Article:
All I Ever Wanted: Proenza Schouler Headphones

All I Ever Wanted: Proenza Schouler Headphones

I woke up one morning, a few days before London Fashion Week AW2015 frenzy was to sweep us from our routine and thought: “I should get new headphones.” But where was I to start? So I asked our musictech-savvy Chief Millennial Officer, Alex Marlow: “What do you think of the Proenza Schouler designed ones?” His answer:

“Everything about the Master & Dynamic MH40-PG feels right.”

His review:

In The Box

In the box you get a leather cable box containing 2 cables, one with a mic and volume control and one plain 2m cable as well as a 6.3mm adapter. The cables are woven so are less likely to tangle and the ends are really nice aluminium. You also get a really nice canvas bag to store the headphones in.

Design

I like the design overall. The Proenza Schouler version comes in all black but there other versions that have flashier colours. They have an aluminium body with steel components where there is most stress. The headband is made from leather and feels really solid.

Comfort

They are really comfortable to wear with an over the ear design the sits in place nicely even with glasses on. They are heavy. For extended periods of listening they could get slightly uncomfortable.

Sound

The sound overall is good; they have a really nice open top end. Speech sounds great and cuts through outside noise really well, so listening to your serial podcast or calling someone on the tube will sound great. This high end is nicely balanced too, from experience some headphones can have really fizzy top end making hi hats in dance music especially jarring, but with these you can hear a lot of detail in them. Listening to the Theo Parish Remix of Mala’s Como Como, the bass is punchy and clean. This has benefits of course, as the bass does not overpower the listening experience or fatigues your ears after longer periods of listening. The headphones seem to suit a range of genres with the MH40s sounding good throughout the frequency range, and everything from Led Zeppelin to Totally Enormous Extinct Dinosaurs sounds great on them.

Specification

Dimensions – 200mm x 185mm x 50mm

Impedance – 32 ohms

Drivers – 45mm Neodymium

Weight – 360g

Ear-pads: Lambskin

Boom Mic

The boom is designed to cancel surrounding sounds. The design of the Boom Mic matches the design of the cables with a woven cable. Combined with the headphones, which block out a good amount of noise, the microphone sounds good and is well positioned for speech, unlike microphones on cables which can often get caught under clothing and be sound muffled.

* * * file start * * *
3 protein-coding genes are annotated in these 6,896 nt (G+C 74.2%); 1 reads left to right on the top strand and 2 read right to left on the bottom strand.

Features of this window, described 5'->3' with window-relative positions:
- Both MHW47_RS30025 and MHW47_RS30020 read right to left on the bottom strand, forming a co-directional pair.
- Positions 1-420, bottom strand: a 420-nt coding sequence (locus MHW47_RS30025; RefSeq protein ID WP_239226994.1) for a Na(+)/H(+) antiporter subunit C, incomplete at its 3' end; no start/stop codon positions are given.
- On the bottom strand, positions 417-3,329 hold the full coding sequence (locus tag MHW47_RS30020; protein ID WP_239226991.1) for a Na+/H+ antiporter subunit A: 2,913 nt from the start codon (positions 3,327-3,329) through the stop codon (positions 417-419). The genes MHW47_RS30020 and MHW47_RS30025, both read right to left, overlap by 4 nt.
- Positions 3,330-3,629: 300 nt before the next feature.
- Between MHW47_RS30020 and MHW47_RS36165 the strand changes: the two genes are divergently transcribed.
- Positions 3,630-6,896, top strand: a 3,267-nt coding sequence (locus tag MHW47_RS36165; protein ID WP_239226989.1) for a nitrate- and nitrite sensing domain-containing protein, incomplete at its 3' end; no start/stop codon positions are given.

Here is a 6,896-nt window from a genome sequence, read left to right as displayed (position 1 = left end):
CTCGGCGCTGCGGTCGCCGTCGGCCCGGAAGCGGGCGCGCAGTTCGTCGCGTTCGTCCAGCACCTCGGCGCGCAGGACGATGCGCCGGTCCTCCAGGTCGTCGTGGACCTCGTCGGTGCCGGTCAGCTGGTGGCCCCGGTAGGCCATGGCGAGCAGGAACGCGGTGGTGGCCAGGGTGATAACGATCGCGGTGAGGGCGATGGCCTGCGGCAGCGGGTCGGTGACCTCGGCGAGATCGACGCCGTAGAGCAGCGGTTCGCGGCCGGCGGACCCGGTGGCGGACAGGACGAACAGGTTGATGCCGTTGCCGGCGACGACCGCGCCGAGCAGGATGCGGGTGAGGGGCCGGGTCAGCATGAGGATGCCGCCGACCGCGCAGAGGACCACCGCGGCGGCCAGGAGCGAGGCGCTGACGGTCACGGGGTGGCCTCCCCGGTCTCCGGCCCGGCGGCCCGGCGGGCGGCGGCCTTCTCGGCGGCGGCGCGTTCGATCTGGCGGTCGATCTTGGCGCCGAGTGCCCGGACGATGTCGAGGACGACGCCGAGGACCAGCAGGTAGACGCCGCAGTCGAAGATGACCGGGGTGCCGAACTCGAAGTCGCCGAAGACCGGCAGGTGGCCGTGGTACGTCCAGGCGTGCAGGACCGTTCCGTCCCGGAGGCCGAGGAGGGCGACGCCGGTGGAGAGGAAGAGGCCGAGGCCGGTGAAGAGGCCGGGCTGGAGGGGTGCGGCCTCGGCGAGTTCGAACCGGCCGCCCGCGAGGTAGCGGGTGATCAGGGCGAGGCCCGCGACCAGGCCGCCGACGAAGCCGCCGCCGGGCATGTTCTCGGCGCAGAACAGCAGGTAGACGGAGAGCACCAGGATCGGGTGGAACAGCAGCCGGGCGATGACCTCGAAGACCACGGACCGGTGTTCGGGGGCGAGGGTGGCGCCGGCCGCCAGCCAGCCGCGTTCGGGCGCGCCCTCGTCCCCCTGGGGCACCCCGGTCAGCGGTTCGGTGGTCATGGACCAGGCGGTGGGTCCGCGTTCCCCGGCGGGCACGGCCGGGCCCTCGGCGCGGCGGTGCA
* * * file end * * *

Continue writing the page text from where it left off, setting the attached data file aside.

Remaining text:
Alex Marlow graduated from the University of Gloucestershire with a degree in Popular Music. He is the founder and creative lead of Sub_Raid_Records. He is a contributing writer to Never Enough Notes, LondonLondon, and was sound engineer and artist liaison at the 2000 Festival, in Reading. He is currently our Chief Millennial Officer in residence for London London flagship event for tech entrepreneurs and PE/VC and angel investors, Tech Tastes Wine. You can follow him on Twitter @alexdjmarlow

Problem solved. This is the one I am getting: http://bit.ly/1ChEdd4

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Master & Dynamic Proenza Schouler headphones
£476.62

London Fashion Week AW15

London Fashion Week AW15

Georgia Hardinge

Georgia Hardinge was born and raised in London. Truly a cosmopolitan soul like so many Londoners, she chose to study fashion at the Parson’s School of Design in Paris in 2008, where she she won the best designer award for her graduate collection. Her work is strongly influenced by architecture and sculpture. Her use of pleats, and the delicate craftsmanship required when it is applied to silk, are as satisfying to the eye as the new fabrics and textiles that she likes to experiment with.

Graphic design, colour bloc, and a sense of privacy, modesty, permeate the AW15 collection. These models look inward, and their clothes speak for them.  The cobalt blues and subdued canary yellows are playful, powerful, young, fresh.  And Beyonce and Lady Gaga cannot get enough of her. She is a darling at home in the UK, and a household name in the US.

georgia hardinge georgia hardinge2 one

Julian Macdonald strikes black, with Goth inspired looks, and vibrant colours

JM4

 

 

Get to SXSW with a little help from UKTI

South by South West is THE creative and interactive conference  in Austin, Texas, and is truly a global networking platform for film and music tech entrepreneurs, and the digital music industry. The world meets at SXSW. It takes place every year in Austin, Texas, and is  the most watched event by the music industry for the launch of new tech products and startups with multimilion pound potential. UK Trade & Investment (UKTI)  steps in again this year to offer support for entrepreneurs to attend SXSW and to help UK companies make the most of the event, from learning what to say when meeting American investors, to perfecting their pitch decks.